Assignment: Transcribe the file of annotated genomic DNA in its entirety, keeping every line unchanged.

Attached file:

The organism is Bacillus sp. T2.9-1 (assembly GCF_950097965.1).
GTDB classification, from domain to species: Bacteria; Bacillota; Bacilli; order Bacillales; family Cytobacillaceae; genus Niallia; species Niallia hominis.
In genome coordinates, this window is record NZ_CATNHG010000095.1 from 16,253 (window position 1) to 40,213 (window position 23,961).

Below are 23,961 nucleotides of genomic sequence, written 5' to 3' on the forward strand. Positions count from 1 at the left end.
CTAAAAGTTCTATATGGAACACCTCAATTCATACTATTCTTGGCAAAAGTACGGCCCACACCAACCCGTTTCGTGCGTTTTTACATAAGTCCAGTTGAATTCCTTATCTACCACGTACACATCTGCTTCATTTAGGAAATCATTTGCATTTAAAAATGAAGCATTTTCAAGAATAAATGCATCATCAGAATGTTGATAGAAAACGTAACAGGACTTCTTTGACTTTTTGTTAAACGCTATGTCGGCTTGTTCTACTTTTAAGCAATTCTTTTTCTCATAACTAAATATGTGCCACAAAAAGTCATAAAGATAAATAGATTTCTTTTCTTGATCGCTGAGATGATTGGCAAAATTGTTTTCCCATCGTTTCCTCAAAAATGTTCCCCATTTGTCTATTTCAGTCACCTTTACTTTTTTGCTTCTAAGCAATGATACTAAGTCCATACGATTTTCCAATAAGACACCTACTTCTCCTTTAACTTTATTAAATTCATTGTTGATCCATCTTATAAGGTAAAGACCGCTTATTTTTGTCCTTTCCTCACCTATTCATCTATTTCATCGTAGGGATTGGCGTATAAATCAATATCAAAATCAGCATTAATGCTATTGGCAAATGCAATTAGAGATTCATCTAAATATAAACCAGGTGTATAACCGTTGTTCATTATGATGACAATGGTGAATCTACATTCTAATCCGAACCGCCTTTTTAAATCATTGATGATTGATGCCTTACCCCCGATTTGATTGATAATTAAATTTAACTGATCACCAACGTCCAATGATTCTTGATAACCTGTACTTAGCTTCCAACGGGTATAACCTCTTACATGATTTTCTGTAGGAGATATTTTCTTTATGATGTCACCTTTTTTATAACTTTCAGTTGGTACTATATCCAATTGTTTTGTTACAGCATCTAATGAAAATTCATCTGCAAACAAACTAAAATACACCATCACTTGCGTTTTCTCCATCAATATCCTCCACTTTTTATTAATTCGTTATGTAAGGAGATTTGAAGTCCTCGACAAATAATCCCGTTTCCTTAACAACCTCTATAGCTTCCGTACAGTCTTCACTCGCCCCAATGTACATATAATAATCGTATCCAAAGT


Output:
The organism is Bacillus sp. T2.9-1 (assembly GCF_950097965.1).
GTDB classification, from domain to species: Bacteria; Bacillota; Bacilli; order Bacillales; family Cytobacillaceae; genus Niallia; species Niallia hominis.
In genome coordinates, this window is record NZ_CATNHG010000095.1 from 16,253 (window position 1) to 40,213 (window position 23,961).

Below are 23,961 nucleotides of genomic sequence, written 5' to 3' on the forward strand. Positions count from 1 at the left end.
CTAAAAGTTCTATATGGAACACCTCAATTCATACTATTCTTGGCAAAAGTACGGCCCACACCAACCCGTTTCGTGCGTTTTTACATAAGTCCAGTTGAATTCCTTATCTACCACGTACACATCTGCTTCATTTAGGAAATCATTTGCATTTAAAAATGAAGCATTTTCAAGAATAAATGCATCATCAGAATGTTGATAGAAAACGTAACAGGACTTCTTTGACTTTTTGTTAAACGCTATGTCGGCTTGTTCTACTTTTAAGCAATTCTTTTTCTCATAACTAAATATGTGCCACAAAAAGTCATAAAGATAAATAGATTTCTTTTCTTGATCGCTGAGATGATTGGCAAAATTGTTTTCCCATCGTTTCCTCAAAAATGTTCCCCATTTGTCTATTTCAGTCACCTTTACTTTTTTGCTTCTAAGCAATGATACTAAGTCCATACGATTTTCCAATAAGACACCTACTTCTCCTTTAACTTTATTAAATTCATTGTTGATCCATCTTATAAGGTAAAGACCGCTTATTTTTGTCCTTTCCTCACCTATTCATCTATTTCATCGTAGGGATTGGCGTATAAATCAATATCAAAATCAGCATTAATGCTATTGGCAAATGCAATTAGAGATTCATCTAAATATAAACCAGGTGTATAACCGTTGTTCATTATGATGACAATGGTGAATCTACATTCTAATCCGAACCGCCTTTTTAAATCATTGATGATTGATGCCTTACCCCCGATTTGATTGATAATTAAATTTAACTGATCACCAACGTCCAATGATTCTTGATAACCTGTACTTAGCTTCCAACGGGTATAACCTCTTACATGATTTTCTGTAGGAGATATTTTCTTTATGATGTCACCTTTTTTATAACTTTCAGTTGGTACTATATCCAATTGTTTTGTTACAGCATCTAATGAAAATTCATCTGCAAACAAACTAAAATACACCATCACTTGCGTTTTCTCCATCAATATCCTCCACTTTTTATTAATTCGTTATGTAAGGAGATTTGAAGTCCTCGACAAATAATCCCGTTTCCTTAACAACCTCTATAGCTTCCGTACAGTCTTCACTCGCCCCAATGTACATATAATAATCGTATCCAAAGT